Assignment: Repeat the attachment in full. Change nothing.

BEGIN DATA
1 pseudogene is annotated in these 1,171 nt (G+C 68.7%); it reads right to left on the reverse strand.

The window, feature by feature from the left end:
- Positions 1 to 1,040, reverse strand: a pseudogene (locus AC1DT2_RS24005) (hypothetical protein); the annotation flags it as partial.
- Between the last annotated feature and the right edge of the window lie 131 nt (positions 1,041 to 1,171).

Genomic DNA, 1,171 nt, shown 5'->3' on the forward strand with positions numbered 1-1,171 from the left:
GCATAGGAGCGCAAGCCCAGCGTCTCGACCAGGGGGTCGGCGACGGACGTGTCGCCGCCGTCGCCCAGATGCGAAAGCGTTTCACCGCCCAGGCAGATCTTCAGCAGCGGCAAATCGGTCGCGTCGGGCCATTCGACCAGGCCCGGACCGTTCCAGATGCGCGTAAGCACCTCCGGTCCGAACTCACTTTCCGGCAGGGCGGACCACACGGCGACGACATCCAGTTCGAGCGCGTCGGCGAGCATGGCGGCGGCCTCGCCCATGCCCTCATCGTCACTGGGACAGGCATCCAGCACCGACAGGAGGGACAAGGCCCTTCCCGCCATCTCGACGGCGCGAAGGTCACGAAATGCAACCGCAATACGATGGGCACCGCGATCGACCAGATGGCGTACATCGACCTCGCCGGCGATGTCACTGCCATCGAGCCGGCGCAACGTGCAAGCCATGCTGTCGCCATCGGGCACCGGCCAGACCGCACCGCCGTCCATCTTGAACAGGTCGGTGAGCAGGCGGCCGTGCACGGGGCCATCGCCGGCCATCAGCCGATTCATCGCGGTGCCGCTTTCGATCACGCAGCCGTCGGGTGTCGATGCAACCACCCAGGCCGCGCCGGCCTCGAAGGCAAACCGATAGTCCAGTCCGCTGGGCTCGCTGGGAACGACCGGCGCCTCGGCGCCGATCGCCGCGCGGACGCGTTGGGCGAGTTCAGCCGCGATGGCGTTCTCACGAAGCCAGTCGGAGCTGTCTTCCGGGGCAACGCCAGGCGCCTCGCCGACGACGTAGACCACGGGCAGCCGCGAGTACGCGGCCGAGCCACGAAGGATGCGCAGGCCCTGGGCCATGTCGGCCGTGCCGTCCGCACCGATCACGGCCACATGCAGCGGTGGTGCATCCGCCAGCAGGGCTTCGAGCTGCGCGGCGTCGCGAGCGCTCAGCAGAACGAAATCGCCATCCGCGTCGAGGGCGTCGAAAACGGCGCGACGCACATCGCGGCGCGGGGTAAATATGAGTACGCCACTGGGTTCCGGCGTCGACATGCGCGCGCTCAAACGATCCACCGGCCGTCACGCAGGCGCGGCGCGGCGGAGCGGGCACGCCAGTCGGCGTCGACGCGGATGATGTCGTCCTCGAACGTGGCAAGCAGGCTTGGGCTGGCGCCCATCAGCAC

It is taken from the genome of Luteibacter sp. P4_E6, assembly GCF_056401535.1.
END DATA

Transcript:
1 pseudogene is annotated in these 1,171 nt (G+C 68.7%); it reads right to left on the reverse strand.

The window, feature by feature from the left end:
- Positions 1 to 1,040, reverse strand: a pseudogene (locus AC1DT2_RS24005) (hypothetical protein); the annotation flags it as partial.
- Between the last annotated feature and the right edge of the window lie 131 nt (positions 1,041 to 1,171).

Genomic DNA, 1,171 nt, shown 5'->3' on the forward strand with positions numbered 1-1,171 from the left:
GCATAGGAGCGCAAGCCCAGCGTCTCGACCAGGGGGTCGGCGACGGACGTGTCGCCGCCGTCGCCCAGATGCGAAAGCGTTTCACCGCCCAGGCAGATCTTCAGCAGCGGCAAATCGGTCGCGTCGGGCCATTCGACCAGGCCCGGACCGTTCCAGATGCGCGTAAGCACCTCCGGTCCGAACTCACTTTCCGGCAGGGCGGACCACACGGCGACGACATCCAGTTCGAGCGCGTCGGCGAGCATGGCGGCGGCCTCGCCCATGCCCTCATCGTCACTGGGACAGGCATCCAGCACCGACAGGAGGGACAAGGCCCTTCCCGCCATCTCGACGGCGCGAAGGTCACGAAATGCAACCGCAATACGATGGGCACCGCGATCGACCAGATGGCGTACATCGACCTCGCCGGCGATGTCACTGCCATCGAGCCGGCGCAACGTGCAAGCCATGCTGTCGCCATCGGGCACCGGCCAGACCGCACCGCCGTCCATCTTGAACAGGTCGGTGAGCAGGCGGCCGTGCACGGGGCCATCGCCGGCCATCAGCCGATTCATCGCGGTGCCGCTTTCGATCACGCAGCCGTCGGGTGTCGATGCAACCACCCAGGCCGCGCCGGCCTCGAAGGCAAACCGATAGTCCAGTCCGCTGGGCTCGCTGGGAACGACCGGCGCCTCGGCGCCGATCGCCGCGCGGACGCGTTGGGCGAGTTCAGCCGCGATGGCGTTCTCACGAAGCCAGTCGGAGCTGTCTTCCGGGGCAACGCCAGGCGCCTCGCCGACGACGTAGACCACGGGCAGCCGCGAGTACGCGGCCGAGCCACGAAGGATGCGCAGGCCCTGGGCCATGTCGGCCGTGCCGTCCGCACCGATCACGGCCACATGCAGCGGTGGTGCATCCGCCAGCAGGGCTTCGAGCTGCGCGGCGTCGCGAGCGCTCAGCAGAACGAAATCGCCATCCGCGTCGAGGGCGTCGAAAACGGCGCGACGCACATCGCGGCGCGGGGTAAATATGAGTACGCCACTGGGTTCCGGCGTCGACATGCGCGCGCTCAAACGATCCACCGGCCGTCACGCAGGCGCGGCGCGGCGGAGCGGGCACGCCAGTCGGCGTCGACGCGGATGATGTCGTCCTCGAACGTGGCAAGCAGGCTTGGGCTGGCGCCCATCAGCAC

It is taken from the genome of Luteibacter sp. P4_E6, assembly GCF_056401535.1.